The opinion of the court was delivered by: The Honorable David O. Carter, Judge
PRESENT: THE HONORABLE DAVID O. CARTER, JUDGE
Julie Barrera N/A Courtroom Clerk Court Reporter
ATTORNEYS PRESENT FOR PLAINTIFF: ATTORNEYS PRESENT FOR DEFENDANT:
None Present None Present
PROCEEDINGS: (IN CHAMBERS): ORDER DENYING PETITIONER'S MOTION TO VACATE, SET ASIDE, OR CORRECT SENTENCE
Before the Court is pro se Petitioner Gabriel Bernardo Sanchez's Motion to Vacate, Set Aside, or Correct Sentence by a Person in Federal Custody pursuant to 28 U.S.C. § 2255 ("Motion"). Mot. (Dkt. 1). After considering the moving, opposing, and replying papers, and for the reasons stated below, the Court hereby DENIES the Motion.*fn1
On March 9, 2004, Petitioner Gabriel Bernardo Sanchez ("Petitioner") was convicted by a jury of thirty-three counts of mail fraud, in violation of 18 U.S.C. § 1341, and eleven counts of money laundering, in violation of 18 U.S.C. § 1956(a)(1)(A)(i). Mot. (Dkt. 1) at 2. The Court sentenced Petitioner to 180 months imprisonment.
Petitioner appealed his sentence to the Ninth Circuit in 2006, which affirmed on all grounds but remanded for the limited purpose of determining whether the court would have imposed the same sentence had it considered the sentencing guidelines to be advisory rather than mandatory, pursuant to United States v. Ameline, 409 F.3d 1073, 1078-79 (9th Cir. 2005) (en banc) (holding that to determine whether a sentence based on then-mandatory sentencing Guidelines constitutes error, the case must be remanded to the district court to determine "whether the sentence would have been different had the court known that the Guidelines were advisory."); United States v. Lyons, 453 F.3d 1222 (9th Cir. 2006). Petitioner then petitioned for certiorari, which was denied. Sanchez v. United States, 550 U.S. 937, 127 S.Ct. 2285 (2007). On remand, this Court concluded that it could not take Petitioner's post-rehabilitative efforts into account to answer the sole question placed before it on remand. This Court also determined that it would have imposed the same sentence had it considered the guidelines to be advisory rather than mandatory. Petitioner again appealed and in 2009 the Ninth Circuit affirmed. United States v. Sanchez, 569 F.3d 995 (9th Cir. 2009). The Petitioner petitioned for certiorari, which was again denied on November 30, 2009. Sanchez v. United States, 130 S. Ct. 761, 175 L.Ed.2d 531 (2009).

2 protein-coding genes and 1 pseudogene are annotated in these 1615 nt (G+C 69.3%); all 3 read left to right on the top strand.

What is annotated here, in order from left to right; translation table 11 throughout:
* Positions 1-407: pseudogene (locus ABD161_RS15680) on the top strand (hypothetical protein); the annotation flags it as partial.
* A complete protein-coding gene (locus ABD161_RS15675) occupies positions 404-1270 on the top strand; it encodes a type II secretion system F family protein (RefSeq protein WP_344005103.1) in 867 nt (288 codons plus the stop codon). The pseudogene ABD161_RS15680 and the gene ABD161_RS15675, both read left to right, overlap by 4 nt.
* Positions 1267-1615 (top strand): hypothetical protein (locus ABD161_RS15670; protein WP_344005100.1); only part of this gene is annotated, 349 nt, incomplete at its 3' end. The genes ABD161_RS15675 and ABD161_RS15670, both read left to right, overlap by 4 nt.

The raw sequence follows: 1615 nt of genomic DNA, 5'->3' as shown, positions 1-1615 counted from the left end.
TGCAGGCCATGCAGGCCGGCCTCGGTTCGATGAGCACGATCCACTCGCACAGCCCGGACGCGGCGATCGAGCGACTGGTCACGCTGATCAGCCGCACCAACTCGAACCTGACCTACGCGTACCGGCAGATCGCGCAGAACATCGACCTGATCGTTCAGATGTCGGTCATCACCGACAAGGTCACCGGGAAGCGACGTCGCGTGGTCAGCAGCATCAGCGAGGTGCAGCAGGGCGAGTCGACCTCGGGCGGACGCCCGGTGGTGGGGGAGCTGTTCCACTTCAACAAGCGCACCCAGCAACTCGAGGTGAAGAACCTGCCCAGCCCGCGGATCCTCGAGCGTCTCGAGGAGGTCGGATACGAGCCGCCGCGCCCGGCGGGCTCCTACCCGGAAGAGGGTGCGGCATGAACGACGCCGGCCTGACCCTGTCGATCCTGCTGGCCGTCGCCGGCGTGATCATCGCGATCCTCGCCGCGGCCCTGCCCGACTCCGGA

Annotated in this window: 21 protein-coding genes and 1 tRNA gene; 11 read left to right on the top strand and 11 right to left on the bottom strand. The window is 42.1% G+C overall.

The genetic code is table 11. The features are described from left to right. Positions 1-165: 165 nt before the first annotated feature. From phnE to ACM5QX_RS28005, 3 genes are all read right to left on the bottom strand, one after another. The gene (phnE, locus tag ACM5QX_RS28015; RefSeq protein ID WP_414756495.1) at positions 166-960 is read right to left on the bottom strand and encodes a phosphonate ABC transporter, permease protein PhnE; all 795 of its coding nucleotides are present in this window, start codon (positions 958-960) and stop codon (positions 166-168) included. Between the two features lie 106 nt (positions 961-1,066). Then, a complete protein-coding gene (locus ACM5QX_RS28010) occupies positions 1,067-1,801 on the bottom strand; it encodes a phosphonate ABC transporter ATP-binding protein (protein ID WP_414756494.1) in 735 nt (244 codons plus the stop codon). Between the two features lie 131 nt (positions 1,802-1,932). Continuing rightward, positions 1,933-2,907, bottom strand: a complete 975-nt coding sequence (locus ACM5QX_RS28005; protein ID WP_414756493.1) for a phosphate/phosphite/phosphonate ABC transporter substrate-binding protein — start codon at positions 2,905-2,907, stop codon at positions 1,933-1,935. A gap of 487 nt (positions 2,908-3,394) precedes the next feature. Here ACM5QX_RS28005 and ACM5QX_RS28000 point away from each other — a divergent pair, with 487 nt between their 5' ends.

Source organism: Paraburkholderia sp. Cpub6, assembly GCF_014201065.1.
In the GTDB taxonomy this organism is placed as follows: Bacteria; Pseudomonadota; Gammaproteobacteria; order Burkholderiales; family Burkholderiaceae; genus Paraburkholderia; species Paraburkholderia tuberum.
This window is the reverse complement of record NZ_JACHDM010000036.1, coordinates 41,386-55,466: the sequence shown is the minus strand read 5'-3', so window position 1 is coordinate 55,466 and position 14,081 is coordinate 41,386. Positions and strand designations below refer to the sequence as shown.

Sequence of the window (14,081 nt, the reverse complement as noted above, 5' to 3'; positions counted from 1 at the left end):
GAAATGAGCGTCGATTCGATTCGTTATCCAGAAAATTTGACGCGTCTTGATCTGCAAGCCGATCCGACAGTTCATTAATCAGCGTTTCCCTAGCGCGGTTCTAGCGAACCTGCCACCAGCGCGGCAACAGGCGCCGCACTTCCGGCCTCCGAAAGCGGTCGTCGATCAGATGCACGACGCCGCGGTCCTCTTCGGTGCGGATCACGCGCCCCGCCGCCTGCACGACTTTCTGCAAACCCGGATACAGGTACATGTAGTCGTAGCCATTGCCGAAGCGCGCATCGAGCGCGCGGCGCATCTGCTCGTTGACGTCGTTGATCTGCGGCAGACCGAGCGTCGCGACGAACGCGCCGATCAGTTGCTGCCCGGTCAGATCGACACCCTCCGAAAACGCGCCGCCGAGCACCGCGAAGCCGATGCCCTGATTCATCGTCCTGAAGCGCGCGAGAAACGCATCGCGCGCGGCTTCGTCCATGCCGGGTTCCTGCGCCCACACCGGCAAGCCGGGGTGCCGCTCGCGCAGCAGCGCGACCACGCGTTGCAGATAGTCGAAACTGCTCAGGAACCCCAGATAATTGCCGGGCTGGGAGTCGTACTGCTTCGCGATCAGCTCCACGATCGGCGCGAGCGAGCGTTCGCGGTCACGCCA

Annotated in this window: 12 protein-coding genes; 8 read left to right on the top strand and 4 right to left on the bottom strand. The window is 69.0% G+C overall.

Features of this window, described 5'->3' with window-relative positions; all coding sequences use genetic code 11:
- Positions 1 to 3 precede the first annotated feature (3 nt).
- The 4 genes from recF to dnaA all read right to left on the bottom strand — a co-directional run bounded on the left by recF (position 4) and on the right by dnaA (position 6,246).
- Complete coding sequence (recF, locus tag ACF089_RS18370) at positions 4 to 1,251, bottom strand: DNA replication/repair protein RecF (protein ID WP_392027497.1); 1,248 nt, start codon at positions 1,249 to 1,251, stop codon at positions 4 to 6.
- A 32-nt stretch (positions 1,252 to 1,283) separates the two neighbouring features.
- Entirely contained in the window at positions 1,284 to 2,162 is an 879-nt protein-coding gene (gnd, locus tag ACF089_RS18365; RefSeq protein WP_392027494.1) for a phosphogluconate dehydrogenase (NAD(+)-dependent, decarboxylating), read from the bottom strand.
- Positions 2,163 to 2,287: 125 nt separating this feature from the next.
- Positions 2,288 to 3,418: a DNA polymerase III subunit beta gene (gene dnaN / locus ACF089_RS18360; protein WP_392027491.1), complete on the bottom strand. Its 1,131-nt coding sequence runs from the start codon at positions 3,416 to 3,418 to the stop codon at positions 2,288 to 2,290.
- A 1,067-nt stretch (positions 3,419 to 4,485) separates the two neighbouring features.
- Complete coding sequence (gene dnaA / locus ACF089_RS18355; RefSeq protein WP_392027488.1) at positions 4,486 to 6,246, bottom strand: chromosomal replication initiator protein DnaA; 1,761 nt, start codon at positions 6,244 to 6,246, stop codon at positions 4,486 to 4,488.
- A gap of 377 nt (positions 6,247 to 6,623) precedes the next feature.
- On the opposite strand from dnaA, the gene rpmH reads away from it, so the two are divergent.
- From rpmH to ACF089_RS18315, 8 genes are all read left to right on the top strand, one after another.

On November 8, 2010 Petitioner lodged the present Motion and the Motion was filed on December 1, 2010. Mot. (Dkt. 1).*fn2
A motion to vacate, set aside, or correct sentence of a person in federal custody pursuant to 28 U.S.C. § 2255 entitles a prisoner to relief "[i]f the court finds that ... there has been such a denial or infringement of the constitutional rights of the prisoner as to render the judgment vulnerable to collateral attack." 28 U.S .C. § 2255(b). If the motion combined with the files and records of the case conclusively show that the prisoner is not entitled to relief, no evidentiary hearing on the issues is warranted. See id .
The standard of review of § 2255 petitions is "stringent" and the court "presumes earlier proceedings were correct." United States v. Nelson, 177 F.Supp.2d 1181, 1187 (D.Kan.2001) (citation omitted). In a successful § 2255 motion, the "defendant must show a defect in the proceedings which resulted in a 'complete miscarriage of justice.'" Id. (quoting Davis v. United States, 417 U.S. 333, 346, 94 S.Ct. 2298, 41 L.Ed.2d 109 (1974)). It is important to note that "relief is not available merely because of error that may have justified reversal on direct appeal." United States v. Frady, 456 U.S. 152, 165, 102 S.Ct. 1584, 71 L.Ed.2d 816 (1982); United States v. Addonizio, 442 U.S. 178, 184, 99 S.Ct. 2235, 60 L.Ed.2d 805 (1979).
In his motion, Petitioner seeks to invalidate his sentence on the following grounds:
(1) the government failed to disclose to the defense information
regarding a witness; (2) the court failed to disclose the existence of
the information regarding the witness upon learning that the defense
was unaware of its existence; (3) the court failed to give proper jury
instructions regarding the witness; (4) Petitioner was convicted on an
unlawful theory of fraud; (5) Petitioner's counsel rendered
ineffective assistance by failing to advise Petitioner that the
percentage of funds paid to fundraisers would be admissible evidence;
(6) Petitioner's counsel rendered ineffective assistance by failing to
arrange for testimony of any defense witnesses, failing to assist in
preparing defense exhibits, and failing to prepare defense witnesses;
(7) Petitioner's counsel rendered ineffective assistance by failing to
prepare jury instructions; (8) Petitioner's counsel ...